Daily Life in Southern Highland Peru: Great Joys, Serious Challenges

A Photo Essay by Carol Bak, Michael Terborg, Heather Potter, and Jamie Nolting

Text by Ronn Pineo, Senior Research Fellow at the Council on Hemispheric Affairs

The Andes of Southern Peru, featuring Machu Picchu, are a Mecca for tourists around the world. However, the conditions in the region may not always square with the images offered in glossy tourist brochures. While this is a land of an extraordinarily welcoming and generous culture and a setting of singular beauty, there are great challenges that those who live in or travel to the area will confront.

Andean Culture: Blending the Old with the New

The rural districts of the southern Peruvian Andes are home to Quechua-speaking indigenous people whose lives are punctuated by traditions that date from before the Inca, joined, in perplexing patterns, with the latest global trends.

Weaving continues to be a leading economic activity for women, especially in communities like Chinchero, about an hour north of Cusco.


Weaving in Chinchero, using natural dyes and exquisite skill. Photo by Heather Potter.


Chinchero weavers, working together in a coöperative. Photo by Carol Bak.


Chinchero yarn. Photo by Carol Bak.


Music-making in an Andean village. Blending ancient sounds with the new. Photo by Carol Bak.

An Eyesore in Paradise

The custom in Peru is to leave one’s trash at designated pick-up points on nearby corners. As a rule, however, it may take days before the trucks come around, and street dogs and other animals congregate to feast on the leavings.


Ancient walls, contemporary trash. Photo by Jamie Nolting.


Trash pick-up point in Cusco. Photo by Carol Bak. 

trash and dog

Photo by Michael Terborg.

Not Yet Going Green: Fouling the medio ambiente (the environment)

One key attraction for visiting the southern Andes of Peru is to enjoy the splendors of nature. Unfortunately, too many Peruvians do not always act in ways that protect the environment. The poverty of many, especially in the countryside, makes environmentalism a luxury that ordinary people evidently cannot afford.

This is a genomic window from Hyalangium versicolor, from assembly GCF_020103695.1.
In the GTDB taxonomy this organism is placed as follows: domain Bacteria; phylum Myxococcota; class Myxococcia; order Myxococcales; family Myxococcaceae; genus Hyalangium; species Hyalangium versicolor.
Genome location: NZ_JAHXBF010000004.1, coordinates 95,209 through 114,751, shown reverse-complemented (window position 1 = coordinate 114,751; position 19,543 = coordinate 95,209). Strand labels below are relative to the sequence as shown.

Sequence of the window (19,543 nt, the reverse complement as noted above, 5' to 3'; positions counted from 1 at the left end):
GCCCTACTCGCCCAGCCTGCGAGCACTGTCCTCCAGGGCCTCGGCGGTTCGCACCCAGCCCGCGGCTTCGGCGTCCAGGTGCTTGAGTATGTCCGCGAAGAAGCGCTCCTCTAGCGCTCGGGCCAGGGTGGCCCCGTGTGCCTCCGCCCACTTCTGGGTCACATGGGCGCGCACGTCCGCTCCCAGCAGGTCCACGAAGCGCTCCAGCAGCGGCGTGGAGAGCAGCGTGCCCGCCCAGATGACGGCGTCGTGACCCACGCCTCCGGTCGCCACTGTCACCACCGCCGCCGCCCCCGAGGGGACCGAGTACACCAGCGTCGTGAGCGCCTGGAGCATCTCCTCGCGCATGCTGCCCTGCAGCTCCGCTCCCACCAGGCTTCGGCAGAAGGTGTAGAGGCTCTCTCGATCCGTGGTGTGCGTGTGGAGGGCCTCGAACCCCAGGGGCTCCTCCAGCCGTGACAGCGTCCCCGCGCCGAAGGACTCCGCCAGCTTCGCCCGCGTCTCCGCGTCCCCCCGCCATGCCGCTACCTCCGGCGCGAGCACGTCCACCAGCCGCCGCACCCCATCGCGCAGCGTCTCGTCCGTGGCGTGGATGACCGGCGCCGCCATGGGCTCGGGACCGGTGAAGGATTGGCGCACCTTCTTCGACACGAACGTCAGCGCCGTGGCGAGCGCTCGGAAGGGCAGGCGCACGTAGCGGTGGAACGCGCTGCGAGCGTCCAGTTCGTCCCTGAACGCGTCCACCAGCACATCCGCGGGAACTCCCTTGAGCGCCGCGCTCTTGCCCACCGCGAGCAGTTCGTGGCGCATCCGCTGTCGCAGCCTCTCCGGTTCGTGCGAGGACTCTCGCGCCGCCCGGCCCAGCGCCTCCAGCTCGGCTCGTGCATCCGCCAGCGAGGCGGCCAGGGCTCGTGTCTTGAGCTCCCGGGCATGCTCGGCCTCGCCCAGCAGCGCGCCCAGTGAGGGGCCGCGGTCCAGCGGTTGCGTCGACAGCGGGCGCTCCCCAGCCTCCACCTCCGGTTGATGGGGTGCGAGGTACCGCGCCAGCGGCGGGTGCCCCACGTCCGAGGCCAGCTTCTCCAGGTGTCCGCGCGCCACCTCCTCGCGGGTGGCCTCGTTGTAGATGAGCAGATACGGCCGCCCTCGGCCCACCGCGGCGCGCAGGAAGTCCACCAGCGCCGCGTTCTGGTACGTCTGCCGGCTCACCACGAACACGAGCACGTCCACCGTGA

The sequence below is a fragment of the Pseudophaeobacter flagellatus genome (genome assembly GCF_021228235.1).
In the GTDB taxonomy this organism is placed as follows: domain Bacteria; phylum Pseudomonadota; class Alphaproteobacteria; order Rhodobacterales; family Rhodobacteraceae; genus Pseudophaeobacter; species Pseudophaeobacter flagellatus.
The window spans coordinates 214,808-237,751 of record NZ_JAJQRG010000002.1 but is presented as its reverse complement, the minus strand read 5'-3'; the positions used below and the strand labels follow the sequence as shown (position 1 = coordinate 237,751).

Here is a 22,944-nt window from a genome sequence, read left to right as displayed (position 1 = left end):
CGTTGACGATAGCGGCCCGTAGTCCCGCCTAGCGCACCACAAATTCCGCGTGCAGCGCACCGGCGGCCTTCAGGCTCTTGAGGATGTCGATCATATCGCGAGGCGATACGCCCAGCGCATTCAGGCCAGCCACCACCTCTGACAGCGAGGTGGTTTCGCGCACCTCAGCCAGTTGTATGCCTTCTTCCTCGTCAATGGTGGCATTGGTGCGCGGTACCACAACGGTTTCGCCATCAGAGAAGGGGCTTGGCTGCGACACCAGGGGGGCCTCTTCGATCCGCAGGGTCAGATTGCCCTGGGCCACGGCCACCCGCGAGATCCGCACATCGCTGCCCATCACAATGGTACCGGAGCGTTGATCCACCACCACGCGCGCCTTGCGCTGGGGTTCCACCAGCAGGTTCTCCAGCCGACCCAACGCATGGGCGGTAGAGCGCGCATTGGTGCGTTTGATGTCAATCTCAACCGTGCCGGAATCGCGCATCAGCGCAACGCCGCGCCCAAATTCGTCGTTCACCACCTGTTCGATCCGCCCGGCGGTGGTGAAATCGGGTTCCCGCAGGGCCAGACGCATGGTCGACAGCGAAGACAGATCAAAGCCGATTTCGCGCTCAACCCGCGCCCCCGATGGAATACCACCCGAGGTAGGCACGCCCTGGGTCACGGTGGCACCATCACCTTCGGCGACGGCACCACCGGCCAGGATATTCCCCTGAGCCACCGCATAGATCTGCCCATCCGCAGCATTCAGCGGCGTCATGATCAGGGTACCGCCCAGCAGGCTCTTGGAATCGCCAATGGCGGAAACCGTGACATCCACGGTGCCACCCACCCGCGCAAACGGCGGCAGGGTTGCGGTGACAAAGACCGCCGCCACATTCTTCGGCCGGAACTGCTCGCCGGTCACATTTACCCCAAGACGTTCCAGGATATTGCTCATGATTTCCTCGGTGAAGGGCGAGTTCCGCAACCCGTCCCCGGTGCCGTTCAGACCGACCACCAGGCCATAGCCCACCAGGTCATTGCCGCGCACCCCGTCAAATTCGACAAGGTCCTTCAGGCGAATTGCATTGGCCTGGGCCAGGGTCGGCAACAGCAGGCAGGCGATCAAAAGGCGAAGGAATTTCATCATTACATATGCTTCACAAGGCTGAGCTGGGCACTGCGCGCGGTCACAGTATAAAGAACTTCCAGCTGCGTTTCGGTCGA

The Yavero River, Paurcartambo. Photo by Carol Bak.


The Yavero riverbank, Paurcartambo. Photo by Carol Bak.


The countryside in southern Peru. Photo by Carol Bak.

One deterrent to tourism can be sanitation conditions: if too many get stomach distress, foreigners will stay away. One idea being floated is to include health insurance in the boleto touristico, the tourist package ticket to the key attractions.

Travel Infrastructure: Taking the Slow Road

Transportation difficulties remain a real issue in the Peruvian highlands, with travel nearly always slow and precarious. Infrastructure is important. Without it, an economy cannot be efficient, and cannot compete in a globalized economy. The southern highlands of Peru around Cusco have a long way to go in this regard.


Bridge out on the road to Tres Cruces. Photo by Carol Bak.


Difficult travel beyond Paurcartambo. Photo by Carol Bak.

shipping 2

Shipping goods to market. Photo by Michael Terborg.


Shipping goods to market. Photo by Michael Terborg.


Marketing on the railway easement, Cusco. Photo by Carol Bak.

Coming One Day Soon? Be Careful What You Wish For

Many cusquenos (inhabitants of Cusco) are upbeat about the prospects of bringing in many more tourists to the area. They are considering opening more entrances to Machu Picchu to enable yet more people to pass through the site every day.

machu pichu

The entrance to Machu Picchu. Peru is exploring ways to bring more visitors to the site. Photo by Carol Bak.


Sharing the view at Machu Picchu. Photo by Carol Bak.

Soon they will break ground on a new airport in Chinchero, allowing a huge influx of flights into the area.


Home of the future Cusco airport, in the beautiful countryside adjacent to Chinchero. Local communities are deeply divided over the project, but the groundbreaking is scheduled to take place later this year. Photo by Carol Bak.

Conclusions: A Culture of Graciousness

Alongside the many challenges of daily life, the people of the southern highlands of Peru maintain their culture of strong communal values and finding great joy in life.


The village elders on Amanati Island, Lake Titicaca. Photo by Carol Bak.


The festival of the Virgen de Carmen, Paurcartambo. Photo by Carol Bak.


Paurcartambo. Photo by Carol Bak.


Chinchero weavers. Photo by Carol Bak.

A Photo Essay by Carol Bak, Michael Terborg, Heather Potter, and Jamie Nolting

Text by Ronn Pineo, Senior Research Fellow at the Council on Hemispheric Affairs

Please accept this article as a free contribution from COHA, but if re-posting, please afford authorial and institutional attribution. Exclusive rights can be negotiated. For additional news and analysis on Latin America, please go to: LatinNews.com and Rights Action.

Featured photo by Michael Terborg.

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